Returning to my original plan of playing the Fallout 3 DLCs in some kind of order, I next tackled The Pitt. This time around, I think I'll try a good/bad/ugly breakdown to keep things just a little more organized:


  • I found the content of The Pitt to be very character-driven compared to that of Anchorage and Zeta. Although there were only a handful of noteworthy NPCs that drive the main questline, some of them have very strong personalities and complex motivations that made things more interesting.
  • The few areas in the DLC were packed with details. Climbing all over the steelyard looking for steel ingots was an interesting exploration challenge, and looking up at the guard catwalks in the other areas for most of the rest of the time was an interesting constant reminder of what it was like to be one of the oppressed "workers".
  • The Tribal power armor was almost as good as the Ranger battle armor for my guns-focused character, and would have been an improvement for a melee character due to the Strength bonus:
    • The Agility penalty counteracts the AP bonus.
    • The Strength bonus doesn't quite compensate for the weight difference.
    • The DR is lower.
  • The Auto Axe (and variants) was fun to play with, but - like with everything else gained in my DLC adventures so far - it went into my storage locker. In this case it was because I'm not too interested in melee weapons.
  • The fact that they thought of at least three solutions to the main quest (give baby to Wernher, or steal and return baby, or side with Ashur outright) was nice, but none of them were substantially better than the others both in terms of outcome and rewards.
  • Having a radio station to listen to while in The Pitt was a nice touch. It repeated a bit too much, though, and could have used some music or something. I also found that Ashur's radio voice was much quieter than the radio stations in the D.C. area.
  • The ammo press was a good idea, although I probably will never bother using it. With the ammo scrounging perk, I have ammo of all kinds coming out of my ears already.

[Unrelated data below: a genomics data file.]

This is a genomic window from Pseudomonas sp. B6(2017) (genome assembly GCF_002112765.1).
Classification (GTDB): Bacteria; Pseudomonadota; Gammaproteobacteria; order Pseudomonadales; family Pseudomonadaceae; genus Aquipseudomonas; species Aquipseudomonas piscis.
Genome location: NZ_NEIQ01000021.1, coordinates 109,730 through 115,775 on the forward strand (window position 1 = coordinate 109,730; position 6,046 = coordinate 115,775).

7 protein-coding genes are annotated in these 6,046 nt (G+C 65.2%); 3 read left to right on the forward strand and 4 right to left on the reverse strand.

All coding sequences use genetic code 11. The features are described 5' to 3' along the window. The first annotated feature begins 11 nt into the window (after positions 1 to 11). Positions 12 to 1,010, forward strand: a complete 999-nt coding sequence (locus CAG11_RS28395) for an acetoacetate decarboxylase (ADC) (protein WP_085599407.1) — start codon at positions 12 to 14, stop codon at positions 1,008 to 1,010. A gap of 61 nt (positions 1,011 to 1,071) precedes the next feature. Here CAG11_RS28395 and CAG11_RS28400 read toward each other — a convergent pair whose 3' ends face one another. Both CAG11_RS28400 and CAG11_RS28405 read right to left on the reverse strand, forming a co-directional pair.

• I never finished the Tenpenny Tower quest in the base game because I felt that none of the possible outcomes were something I could live with. The main quest in The Pitt was almost the same way, although in this case it was more explicit: I had to choose between putting an end to effective slavery and saving a baby. While I can appreciate that the writers were going for a more complex storyline, I don't think it was "deep" enough to counteract the feeling that I was being cheated out of the possibility of a satisfying ending.
  • As with Mothership Zeta, I felt punished for playing as a thorough scavenger due to the fact that there was too much loot to collect and take back to my shack in a practical manner. Since Bethesda seemed to be creating a pattern here with the DLCs, I decided to break down and use a console cheat to semi-permanently increase my carrying capacity so that I could just carry everything I found without worrying about the logistics of getting it from one place to another.
  • Not a lot of new stuff was added for gunslingers. Really the only thing of note was Perforator, which is basically worthless compared to the Xuanlong assault rifle.
  • I found it a bit disappointing (though perhaps it was intended) that there really were no specific sympathetic characters in The Pitt, other than perhaps the baby. Ashur's actions were morally ambiguous at best, regardless of his motivations. Midea was basically just a face for the workers/slaves as a group, and her dealings with Wernher made her less sympathetic - especially once it was revealed that she knew about the baby all along.
  • Having Trogs as the only real intended enemy in The Pitt made combat feel repetitive after a while. In fact, it almost felt like combat was forced to take a back seat to the largely conversation-driven main quest.


  • One of the first negative things that really struck me here was the fact that every DLC I've played so far (Anchorage, Zeta, Pitt) has forced me to leave my companions behind. I understand that companions were added late in the development process, but since the DLCs were released well after the base game, it seems to me that allowing them to exist in the DLC should have been less technically challenging than making them work well in the base game.
  • I found it hard to believe that there were hundreds of miles of interconnected underground train tracks in usable condition between D.C. and The Pitt, and equally hard to believe that 1-2 people could reasonably traverse them using a handcar.
  • I also found it odd that a couple of areas in The Pitt were optional despite the fact that there were so few locations to visit in general. Of course, I explored every square inch since that's my style, but others who tend to play more "efficiently" may be disappointed at the perceived lack of content.
  • In my playthrough of The Pitt, I decided to kill all of the slavers/mercs except for Ashur and his family. The quest logic did not take this into account at all, resulting in a few comical situations such as workers milling about with nobody to fight, and Ashur thinking he could maintain control. I decided to take the path of stealing and then returning the baby, since realistically Ashur would have lost control anyways (unless he had a huge band of slavers/mercs just returning from expeditions I guess).
  • Ashur seemed pretty glitchy towards the end of the main questline, indicating that Bethesda may have sacrificed some quality at the end of DLC development to rush The Pitt out the door.

--HunterZ tiny(talk) 23:43, May 29, 2011 (UTC)